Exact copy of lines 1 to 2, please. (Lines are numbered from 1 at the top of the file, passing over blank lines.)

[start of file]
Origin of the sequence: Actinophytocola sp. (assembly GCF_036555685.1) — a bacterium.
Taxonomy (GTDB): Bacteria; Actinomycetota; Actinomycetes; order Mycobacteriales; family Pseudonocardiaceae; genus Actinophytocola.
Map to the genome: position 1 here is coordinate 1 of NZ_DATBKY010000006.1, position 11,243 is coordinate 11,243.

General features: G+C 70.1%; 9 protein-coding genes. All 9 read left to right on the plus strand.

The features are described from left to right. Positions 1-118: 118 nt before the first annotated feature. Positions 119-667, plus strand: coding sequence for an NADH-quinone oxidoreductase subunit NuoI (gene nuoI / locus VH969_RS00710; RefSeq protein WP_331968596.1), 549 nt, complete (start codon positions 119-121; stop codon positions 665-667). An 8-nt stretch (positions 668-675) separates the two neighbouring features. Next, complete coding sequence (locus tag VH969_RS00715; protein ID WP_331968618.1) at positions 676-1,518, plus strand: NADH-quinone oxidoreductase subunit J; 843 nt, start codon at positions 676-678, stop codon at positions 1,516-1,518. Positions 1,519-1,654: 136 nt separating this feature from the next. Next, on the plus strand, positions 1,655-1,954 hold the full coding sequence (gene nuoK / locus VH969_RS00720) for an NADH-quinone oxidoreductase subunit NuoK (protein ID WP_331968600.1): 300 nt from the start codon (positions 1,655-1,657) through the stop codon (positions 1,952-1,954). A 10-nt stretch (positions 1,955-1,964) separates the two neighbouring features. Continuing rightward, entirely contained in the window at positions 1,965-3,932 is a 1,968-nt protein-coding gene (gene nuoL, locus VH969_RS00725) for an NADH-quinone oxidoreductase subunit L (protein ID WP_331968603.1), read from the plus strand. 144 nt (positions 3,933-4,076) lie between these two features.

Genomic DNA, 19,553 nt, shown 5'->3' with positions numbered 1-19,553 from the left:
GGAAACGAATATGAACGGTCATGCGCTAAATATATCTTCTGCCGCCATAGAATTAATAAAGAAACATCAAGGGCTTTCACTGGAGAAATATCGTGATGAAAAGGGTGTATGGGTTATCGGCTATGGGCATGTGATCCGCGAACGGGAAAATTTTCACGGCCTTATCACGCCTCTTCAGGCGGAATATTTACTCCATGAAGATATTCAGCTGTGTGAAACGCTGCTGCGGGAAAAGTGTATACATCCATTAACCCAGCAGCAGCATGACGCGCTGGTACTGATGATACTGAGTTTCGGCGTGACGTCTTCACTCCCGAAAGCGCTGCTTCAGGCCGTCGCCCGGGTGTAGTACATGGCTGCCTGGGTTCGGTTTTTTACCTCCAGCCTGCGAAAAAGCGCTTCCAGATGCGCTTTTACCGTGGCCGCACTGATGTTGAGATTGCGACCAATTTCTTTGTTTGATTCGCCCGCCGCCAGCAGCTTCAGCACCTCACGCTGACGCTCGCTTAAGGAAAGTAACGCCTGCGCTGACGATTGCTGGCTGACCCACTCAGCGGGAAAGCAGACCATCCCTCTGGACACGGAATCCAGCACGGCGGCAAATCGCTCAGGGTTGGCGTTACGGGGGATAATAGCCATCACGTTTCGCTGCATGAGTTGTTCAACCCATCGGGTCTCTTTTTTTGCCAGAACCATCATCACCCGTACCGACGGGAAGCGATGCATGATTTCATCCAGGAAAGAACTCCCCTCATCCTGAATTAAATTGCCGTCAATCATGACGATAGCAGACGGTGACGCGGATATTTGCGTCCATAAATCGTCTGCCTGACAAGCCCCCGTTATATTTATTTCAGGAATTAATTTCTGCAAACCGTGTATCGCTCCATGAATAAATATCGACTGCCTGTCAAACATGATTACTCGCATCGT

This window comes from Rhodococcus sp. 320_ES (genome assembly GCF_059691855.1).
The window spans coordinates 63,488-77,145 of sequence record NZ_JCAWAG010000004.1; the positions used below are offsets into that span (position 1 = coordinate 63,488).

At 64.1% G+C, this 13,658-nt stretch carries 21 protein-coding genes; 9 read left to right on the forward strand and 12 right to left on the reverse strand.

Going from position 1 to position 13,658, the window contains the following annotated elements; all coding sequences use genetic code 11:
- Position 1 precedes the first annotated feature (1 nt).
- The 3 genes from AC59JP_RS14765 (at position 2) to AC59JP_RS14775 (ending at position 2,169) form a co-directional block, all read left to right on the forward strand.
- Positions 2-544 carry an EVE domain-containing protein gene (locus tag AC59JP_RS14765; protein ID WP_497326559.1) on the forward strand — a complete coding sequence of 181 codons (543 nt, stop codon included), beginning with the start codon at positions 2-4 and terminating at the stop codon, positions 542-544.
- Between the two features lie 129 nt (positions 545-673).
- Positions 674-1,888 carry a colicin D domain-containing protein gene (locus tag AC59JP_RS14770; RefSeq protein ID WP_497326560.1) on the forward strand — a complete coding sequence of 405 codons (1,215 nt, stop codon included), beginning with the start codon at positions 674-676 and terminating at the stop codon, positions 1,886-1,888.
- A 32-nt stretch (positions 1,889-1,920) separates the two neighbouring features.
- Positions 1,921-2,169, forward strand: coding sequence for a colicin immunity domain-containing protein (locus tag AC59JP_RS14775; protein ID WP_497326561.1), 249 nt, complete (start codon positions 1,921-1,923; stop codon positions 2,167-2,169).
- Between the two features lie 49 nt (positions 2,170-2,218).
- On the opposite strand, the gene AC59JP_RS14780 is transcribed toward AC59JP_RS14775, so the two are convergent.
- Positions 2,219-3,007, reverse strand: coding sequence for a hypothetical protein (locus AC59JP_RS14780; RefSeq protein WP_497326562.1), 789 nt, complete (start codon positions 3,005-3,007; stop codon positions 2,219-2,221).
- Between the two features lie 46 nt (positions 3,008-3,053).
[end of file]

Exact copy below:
Origin of the sequence: Actinophytocola sp. (assembly GCF_036555685.1) — a bacterium.
Taxonomy (GTDB): Bacteria; Actinomycetota; Actinomycetes; order Mycobacteriales; family Pseudonocardiaceae; genus Actinophytocola.